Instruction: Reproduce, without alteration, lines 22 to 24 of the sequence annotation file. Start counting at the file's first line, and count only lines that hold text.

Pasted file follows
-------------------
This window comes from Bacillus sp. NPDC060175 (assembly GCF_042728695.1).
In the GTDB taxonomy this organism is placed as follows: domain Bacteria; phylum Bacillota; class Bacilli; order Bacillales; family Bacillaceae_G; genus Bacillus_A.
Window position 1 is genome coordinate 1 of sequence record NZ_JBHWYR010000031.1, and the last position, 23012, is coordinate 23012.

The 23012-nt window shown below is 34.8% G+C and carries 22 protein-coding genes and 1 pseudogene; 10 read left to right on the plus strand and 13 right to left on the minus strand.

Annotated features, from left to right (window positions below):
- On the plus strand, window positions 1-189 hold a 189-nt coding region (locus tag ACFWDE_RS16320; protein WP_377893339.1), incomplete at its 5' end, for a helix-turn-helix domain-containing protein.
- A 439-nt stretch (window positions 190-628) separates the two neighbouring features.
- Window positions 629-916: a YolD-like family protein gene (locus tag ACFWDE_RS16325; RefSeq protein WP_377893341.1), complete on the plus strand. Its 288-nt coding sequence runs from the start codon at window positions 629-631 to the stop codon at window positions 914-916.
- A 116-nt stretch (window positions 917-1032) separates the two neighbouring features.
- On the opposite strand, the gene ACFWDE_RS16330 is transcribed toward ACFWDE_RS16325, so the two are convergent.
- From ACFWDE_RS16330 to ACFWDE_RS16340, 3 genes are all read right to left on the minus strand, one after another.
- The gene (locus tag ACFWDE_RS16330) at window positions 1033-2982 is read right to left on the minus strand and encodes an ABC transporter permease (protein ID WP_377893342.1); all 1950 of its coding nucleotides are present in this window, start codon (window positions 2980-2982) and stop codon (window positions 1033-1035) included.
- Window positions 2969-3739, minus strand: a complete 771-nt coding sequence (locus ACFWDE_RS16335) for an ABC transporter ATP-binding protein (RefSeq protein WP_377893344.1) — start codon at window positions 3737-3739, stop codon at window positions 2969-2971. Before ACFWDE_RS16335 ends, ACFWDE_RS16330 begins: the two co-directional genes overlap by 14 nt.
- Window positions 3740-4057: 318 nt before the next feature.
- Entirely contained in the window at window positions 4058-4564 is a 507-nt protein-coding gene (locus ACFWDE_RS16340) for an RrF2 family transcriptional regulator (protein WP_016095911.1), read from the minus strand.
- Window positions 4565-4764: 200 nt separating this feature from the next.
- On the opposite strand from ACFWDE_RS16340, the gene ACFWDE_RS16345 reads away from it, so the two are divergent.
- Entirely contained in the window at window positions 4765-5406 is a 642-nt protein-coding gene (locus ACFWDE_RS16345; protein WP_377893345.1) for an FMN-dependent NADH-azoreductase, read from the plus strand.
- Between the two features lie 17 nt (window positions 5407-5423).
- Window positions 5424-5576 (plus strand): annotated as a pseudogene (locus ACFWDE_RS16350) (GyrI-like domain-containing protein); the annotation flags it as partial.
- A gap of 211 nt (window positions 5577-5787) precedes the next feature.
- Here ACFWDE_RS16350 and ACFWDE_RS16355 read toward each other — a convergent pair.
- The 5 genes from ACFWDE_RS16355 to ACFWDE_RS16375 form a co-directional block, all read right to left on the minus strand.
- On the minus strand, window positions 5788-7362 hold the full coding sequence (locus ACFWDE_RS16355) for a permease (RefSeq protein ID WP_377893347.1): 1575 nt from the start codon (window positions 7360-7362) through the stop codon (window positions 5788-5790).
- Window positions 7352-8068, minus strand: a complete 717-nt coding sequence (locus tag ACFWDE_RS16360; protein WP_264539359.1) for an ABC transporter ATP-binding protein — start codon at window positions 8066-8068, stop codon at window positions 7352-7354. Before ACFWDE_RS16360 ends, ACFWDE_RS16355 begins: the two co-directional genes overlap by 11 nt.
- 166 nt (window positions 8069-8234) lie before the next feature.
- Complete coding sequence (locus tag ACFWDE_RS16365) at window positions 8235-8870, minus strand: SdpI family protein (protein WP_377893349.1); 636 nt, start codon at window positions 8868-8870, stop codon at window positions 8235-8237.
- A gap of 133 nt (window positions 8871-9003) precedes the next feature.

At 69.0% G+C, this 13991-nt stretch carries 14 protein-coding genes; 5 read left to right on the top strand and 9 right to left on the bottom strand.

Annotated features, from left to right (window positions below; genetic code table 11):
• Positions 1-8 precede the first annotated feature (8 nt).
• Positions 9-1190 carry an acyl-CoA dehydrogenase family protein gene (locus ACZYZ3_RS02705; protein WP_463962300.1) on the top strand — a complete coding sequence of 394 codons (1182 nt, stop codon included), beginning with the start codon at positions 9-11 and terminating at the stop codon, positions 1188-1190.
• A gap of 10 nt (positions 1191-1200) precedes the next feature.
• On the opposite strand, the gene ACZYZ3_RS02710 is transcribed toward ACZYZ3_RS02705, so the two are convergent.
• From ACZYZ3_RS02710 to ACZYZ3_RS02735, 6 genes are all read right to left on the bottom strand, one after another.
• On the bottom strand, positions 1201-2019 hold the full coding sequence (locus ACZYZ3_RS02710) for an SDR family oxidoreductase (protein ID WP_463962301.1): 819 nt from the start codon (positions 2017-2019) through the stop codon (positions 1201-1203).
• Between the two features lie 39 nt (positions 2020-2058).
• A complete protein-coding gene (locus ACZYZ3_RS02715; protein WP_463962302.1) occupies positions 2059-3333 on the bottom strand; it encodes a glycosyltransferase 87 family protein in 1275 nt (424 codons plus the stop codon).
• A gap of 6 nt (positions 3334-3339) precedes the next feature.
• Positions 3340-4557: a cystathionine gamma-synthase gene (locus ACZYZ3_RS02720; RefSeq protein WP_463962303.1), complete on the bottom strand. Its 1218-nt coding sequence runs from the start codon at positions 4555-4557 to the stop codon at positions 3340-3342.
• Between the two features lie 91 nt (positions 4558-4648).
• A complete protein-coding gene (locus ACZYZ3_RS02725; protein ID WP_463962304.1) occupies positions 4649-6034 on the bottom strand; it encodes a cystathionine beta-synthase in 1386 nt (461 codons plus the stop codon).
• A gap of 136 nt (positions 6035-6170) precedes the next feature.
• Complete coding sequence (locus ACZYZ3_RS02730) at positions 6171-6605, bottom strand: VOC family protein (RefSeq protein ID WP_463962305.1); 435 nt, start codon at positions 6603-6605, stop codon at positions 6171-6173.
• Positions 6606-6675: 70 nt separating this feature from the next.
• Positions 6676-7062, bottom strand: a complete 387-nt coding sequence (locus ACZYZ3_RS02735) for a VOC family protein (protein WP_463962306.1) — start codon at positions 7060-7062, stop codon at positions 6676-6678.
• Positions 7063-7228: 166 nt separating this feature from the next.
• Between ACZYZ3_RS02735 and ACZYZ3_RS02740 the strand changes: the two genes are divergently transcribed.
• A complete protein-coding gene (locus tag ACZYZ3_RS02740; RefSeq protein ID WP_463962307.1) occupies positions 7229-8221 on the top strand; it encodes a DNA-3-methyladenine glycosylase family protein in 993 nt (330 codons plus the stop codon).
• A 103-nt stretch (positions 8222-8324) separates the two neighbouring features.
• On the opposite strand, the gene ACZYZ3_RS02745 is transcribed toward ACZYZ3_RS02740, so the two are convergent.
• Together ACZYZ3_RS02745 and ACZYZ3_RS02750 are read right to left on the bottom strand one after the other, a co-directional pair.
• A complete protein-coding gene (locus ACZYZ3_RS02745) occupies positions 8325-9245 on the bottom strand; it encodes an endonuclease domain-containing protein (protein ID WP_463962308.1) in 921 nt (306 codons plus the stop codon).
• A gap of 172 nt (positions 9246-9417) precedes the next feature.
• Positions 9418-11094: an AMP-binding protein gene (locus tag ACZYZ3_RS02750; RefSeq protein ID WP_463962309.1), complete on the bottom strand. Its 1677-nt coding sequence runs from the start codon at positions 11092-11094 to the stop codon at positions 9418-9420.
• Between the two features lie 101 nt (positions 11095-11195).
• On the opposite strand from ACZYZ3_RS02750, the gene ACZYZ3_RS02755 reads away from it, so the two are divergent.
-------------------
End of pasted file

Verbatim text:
- Here ACFWDE_RS16350 and ACFWDE_RS16355 read toward each other — a convergent pair.
- The 5 genes from ACFWDE_RS16355 to ACFWDE_RS16375 form a co-directional block, all read right to left on the minus strand.
- On the minus strand, window positions 5788-7362 hold the full coding sequence (locus ACFWDE_RS16355) for a permease (RefSeq protein ID WP_377893347.1): 1575 nt from the start codon (window positions 7360-7362) through the stop codon (window positions 5788-5790).